What makes a city urban?
Those who live in the Western half of the country have to wonder sometimes. For Phoenix or Los Angeles — and most trans-Mississippi cities — are fundamentally different from the core cities of the East. The Western-model cities are sprawling suburbs, spread like a great tablecloth over the landscape.
It isn’t that they don’t have character. LA has enough character for a dozen smaller cities. And even Phoenix has its personality, although it is that of a raw, unformed, undisciplined adolescent.
But for anyone who grew up near New York, Philadelphia or Boston, there is something urgently missing out here that prevents the West from becoming authentically urban.
Purists may argue that any concentration of population must be considered urban. And they are technically correct. But walk the Loop in Chicago or by the row houses of Baltimore and you instantly sense the difference.
It is true that there are small bits of citiness in the West — a neighborhood in Denver, sections of Seattle or San Francisco. But these are fragments.
There is one place that has undiluted citiness in concentration.
On the banks of the Willamette River in Oregon is a true city. Portland has a downtown that could be a relocated Pittsburgh, bridges and all, and walking through its sinewed city center is a glory of chattering urban detail, all screaming out that this is a real city.
For it is the details that define the urban.
Portland is filled with the tiled floors, fireplugs, storm drains, eroded curbsides, overarching trees, root-buckled sidewalks and brownstone stoops that make a city feel urban.
It is all the more significant because the Portland downtown is so tiny. You can walk almost anywhere you need to go.
Yet in those 100 miniature city blocks — less than a square mile — you can discover all the urban detail, ornament and design that you need to serve as a madeleine to your Proustian nostalgia for a citiness.
Along the sidewalk, a checkerboard of frosted glass squares underfoot illuminates an old basement.
A brass fire-hose connection splits like a Brancusi torso.
A dull iron streetcar track in the cobblestones is wheel-shined.
An Art Deco 317 glows above the glass doors of the Loyalty Building.
The city is built of hard, durable metals and stone, yet all its edges are softened and weathered.
There is the steep ramp of the old brick parking garage.
The spear points topping the black iron fences.
The revolving clock-thermometer at the corner of the bank building.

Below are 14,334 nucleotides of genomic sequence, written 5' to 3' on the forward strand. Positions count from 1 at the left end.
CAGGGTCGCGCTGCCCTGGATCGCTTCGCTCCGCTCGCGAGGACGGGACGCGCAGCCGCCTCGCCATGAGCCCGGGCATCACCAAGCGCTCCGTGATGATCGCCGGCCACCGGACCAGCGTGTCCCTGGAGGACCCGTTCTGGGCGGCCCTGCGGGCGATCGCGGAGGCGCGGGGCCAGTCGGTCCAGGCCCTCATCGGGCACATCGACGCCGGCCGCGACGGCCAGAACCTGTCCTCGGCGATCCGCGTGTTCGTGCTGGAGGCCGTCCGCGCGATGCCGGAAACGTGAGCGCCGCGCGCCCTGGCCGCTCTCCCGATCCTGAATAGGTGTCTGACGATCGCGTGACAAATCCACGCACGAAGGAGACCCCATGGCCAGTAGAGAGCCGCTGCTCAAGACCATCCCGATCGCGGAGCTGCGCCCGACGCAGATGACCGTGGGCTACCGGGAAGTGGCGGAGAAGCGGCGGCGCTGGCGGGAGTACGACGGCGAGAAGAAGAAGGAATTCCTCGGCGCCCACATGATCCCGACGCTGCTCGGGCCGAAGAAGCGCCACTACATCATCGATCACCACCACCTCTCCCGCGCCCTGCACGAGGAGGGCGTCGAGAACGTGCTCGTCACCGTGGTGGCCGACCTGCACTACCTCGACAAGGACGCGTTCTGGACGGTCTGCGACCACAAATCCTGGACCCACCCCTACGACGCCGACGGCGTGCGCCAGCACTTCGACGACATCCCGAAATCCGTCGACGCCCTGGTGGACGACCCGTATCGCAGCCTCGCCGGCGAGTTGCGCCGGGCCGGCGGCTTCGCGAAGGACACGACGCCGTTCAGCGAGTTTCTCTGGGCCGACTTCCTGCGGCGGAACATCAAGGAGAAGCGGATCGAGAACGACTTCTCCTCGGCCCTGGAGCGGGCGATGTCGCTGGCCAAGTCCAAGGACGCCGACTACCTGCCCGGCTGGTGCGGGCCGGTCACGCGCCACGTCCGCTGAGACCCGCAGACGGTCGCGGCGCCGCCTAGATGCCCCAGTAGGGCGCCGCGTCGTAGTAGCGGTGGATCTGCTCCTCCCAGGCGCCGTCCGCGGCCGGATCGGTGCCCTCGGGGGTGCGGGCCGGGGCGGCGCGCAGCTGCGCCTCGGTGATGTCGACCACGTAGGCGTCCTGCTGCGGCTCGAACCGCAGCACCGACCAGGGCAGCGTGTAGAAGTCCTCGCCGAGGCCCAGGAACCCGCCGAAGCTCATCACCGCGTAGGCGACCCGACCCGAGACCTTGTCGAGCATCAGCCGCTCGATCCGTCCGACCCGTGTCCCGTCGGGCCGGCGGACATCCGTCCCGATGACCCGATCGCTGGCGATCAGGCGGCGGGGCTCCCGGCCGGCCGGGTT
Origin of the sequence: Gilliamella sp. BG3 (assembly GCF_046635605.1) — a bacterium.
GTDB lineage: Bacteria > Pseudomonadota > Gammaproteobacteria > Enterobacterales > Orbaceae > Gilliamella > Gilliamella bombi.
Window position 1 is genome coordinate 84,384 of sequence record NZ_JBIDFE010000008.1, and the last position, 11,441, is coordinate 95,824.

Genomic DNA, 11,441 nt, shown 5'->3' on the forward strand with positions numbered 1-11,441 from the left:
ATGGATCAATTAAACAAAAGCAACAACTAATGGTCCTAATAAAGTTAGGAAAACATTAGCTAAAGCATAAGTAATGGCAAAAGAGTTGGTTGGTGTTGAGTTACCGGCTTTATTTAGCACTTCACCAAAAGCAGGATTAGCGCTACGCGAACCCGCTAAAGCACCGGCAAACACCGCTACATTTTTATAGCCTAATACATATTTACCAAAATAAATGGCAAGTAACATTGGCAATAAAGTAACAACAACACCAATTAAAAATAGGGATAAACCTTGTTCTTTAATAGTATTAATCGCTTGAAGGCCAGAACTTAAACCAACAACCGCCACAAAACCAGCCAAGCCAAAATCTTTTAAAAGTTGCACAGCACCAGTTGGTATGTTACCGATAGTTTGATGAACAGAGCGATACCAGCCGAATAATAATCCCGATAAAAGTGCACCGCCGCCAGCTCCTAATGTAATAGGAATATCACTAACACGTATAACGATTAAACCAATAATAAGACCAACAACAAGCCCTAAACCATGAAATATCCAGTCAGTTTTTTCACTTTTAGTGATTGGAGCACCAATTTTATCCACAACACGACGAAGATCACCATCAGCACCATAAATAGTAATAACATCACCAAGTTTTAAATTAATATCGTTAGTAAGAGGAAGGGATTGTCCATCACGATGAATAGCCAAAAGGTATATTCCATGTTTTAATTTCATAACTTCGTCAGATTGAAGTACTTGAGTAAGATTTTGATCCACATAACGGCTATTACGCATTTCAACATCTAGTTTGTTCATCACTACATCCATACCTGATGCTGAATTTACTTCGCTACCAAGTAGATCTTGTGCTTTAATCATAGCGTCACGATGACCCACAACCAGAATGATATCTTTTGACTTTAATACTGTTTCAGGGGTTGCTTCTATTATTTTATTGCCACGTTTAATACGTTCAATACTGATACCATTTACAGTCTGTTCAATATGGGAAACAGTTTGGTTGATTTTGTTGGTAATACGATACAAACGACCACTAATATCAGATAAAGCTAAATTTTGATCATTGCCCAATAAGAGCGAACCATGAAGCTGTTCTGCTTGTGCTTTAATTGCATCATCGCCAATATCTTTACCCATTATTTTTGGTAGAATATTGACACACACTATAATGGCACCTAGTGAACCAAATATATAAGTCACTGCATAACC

The equestrian statue in the middle of the park, with its benches and chess players.
”Joy The Tailor” is written in mosaic on the sidewalk in front of an empty storefront. Who knows how many businesses have operated in that building since Joy left?
There is the neon ”pizza” sign in the window, a neon ”Western Union” and a neon ”color copies.”
In front of a blockwide pit being dug out by the steam shovel, men on their lunch hours gather in a crowd behind a fence to stand and stare. One of them is eating a Fig Newton.
The one thing all those details speak of is age. The rounded edges of the curbs, the worn writing on the manhole covers — these things come with maturity.
The younger cities of the West — or the cities such as LA that seek eternal adolescence — cannot achieve the respectable age of the Eastern cities. It is a miracle that Portland survives.
For in LA, as in Phoenix, any building older than our high-school years tends to be flattened and replaced with one of those brittle, obdurate, unweathered and machine-edged monoliths, too juvenile to know better, too inexperienced to have the wisdom time brings to sandstone and concrete.
In a real city, you see the scoops of accumulated footfalls on the marble museum steps, you see ailanthus trees growing in the unattended spaces between buildings and moss on the gutters.
A real city is a stage set for our lives. We eat at the lunch counters, recline in the grassy parks, live when we are young or very old in the plastered apartments above the storefronts, drink grappa at night in the jazz bars.
The urban city is a setting not only physically but also historically. Its worn details, visible at every turn, remind us that we live in history, too. The city was there before us and will be after us.
In a city of strident newness, such as Phoenix, we can forget the big picture and think we are all that matters. In a city full of its own past, you are always reminded of your grandparents and grandchildren.
And it is all in the details.